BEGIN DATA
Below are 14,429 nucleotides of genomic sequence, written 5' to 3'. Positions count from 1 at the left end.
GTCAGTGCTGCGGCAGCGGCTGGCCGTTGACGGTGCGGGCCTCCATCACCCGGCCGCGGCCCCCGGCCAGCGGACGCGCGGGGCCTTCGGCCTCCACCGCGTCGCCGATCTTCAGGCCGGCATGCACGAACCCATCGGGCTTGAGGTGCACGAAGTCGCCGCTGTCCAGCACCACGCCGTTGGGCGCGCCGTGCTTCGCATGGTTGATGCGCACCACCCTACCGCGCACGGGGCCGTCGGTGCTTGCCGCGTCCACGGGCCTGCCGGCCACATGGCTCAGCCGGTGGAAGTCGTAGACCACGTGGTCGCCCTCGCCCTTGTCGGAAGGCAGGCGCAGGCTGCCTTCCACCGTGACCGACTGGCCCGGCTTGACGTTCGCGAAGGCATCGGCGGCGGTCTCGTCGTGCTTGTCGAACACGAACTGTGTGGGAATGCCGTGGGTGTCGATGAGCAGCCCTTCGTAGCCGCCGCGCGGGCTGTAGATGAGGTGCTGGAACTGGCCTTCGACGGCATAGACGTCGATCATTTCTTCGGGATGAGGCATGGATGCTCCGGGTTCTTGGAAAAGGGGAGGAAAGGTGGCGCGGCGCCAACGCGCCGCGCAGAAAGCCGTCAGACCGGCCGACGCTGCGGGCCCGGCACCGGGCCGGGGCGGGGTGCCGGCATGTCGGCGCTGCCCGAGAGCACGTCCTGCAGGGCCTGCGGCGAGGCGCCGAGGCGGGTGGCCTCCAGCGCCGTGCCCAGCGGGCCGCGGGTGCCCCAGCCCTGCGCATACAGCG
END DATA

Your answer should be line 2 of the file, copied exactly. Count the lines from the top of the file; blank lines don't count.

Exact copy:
GTCAGTGCTGCGGCAGCGGCTGGCCGTTGACGGTGCGGGCCTCCATCACCCGGCCGCGGCCCCCGGCCAGCGGACGCGCGGGGCCTTCGGCCTCCACCGCGTCGCCGATCTTCAGGCCGGCATGCACGAACCCATCGGGCTTGAGGTGCACGAAGTCGCCGCTGTCCAGCACCACGCCGTTGGGCGCGCCGTGCTTCGCATGGTTGATGCGCACCACCCTACCGCGCACGGGGCCGTCGGTGCTTGCCGCGTCCACGGGCCTGCCGGCCACATGGCTCAGCCGGTGGAAGTCGTAGACCACGTGGTCGCCCTCGCCCTTGTCGGAAGGCAGGCGCAGGCTGCCTTCCACCGTGACCGACTGGCCCGGCTTGACGTTCGCGAAGGCATCGGCGGCGGTCTCGTCGTGCTTGTCGAACACGAACTGTGTGGGAATGCCGTGGGTGTCGATGAGCAGCCCTTCGTAGCCGCCGCGCGGGCTGTAGATGAGGTGCTGGAACTGGCCTTCGACGGCATAGACGTCGATCATTTCTTCGGGATGAGGCATGGATGCTCCGGGTTCTTGGAAAAGGGGAGGAAAGGTGGCGCGGCGCCAACGCGCCGCGCAGAAAGCCGTCAGACCGGCCGACGCTGCGGGCCCGGCACCGGGCCGGGGCGGGGTGCCGGCATGTCGGCGCTGCCCGAGAGCACGTCCTGCAGGGCCTGCGGCGAGGCGCCGAGGCGGGTGGCCTCCAGCGCCGTGCCCAGCGGGCCGCGGGTGCCCCAGCCCTGCGCATACAGCG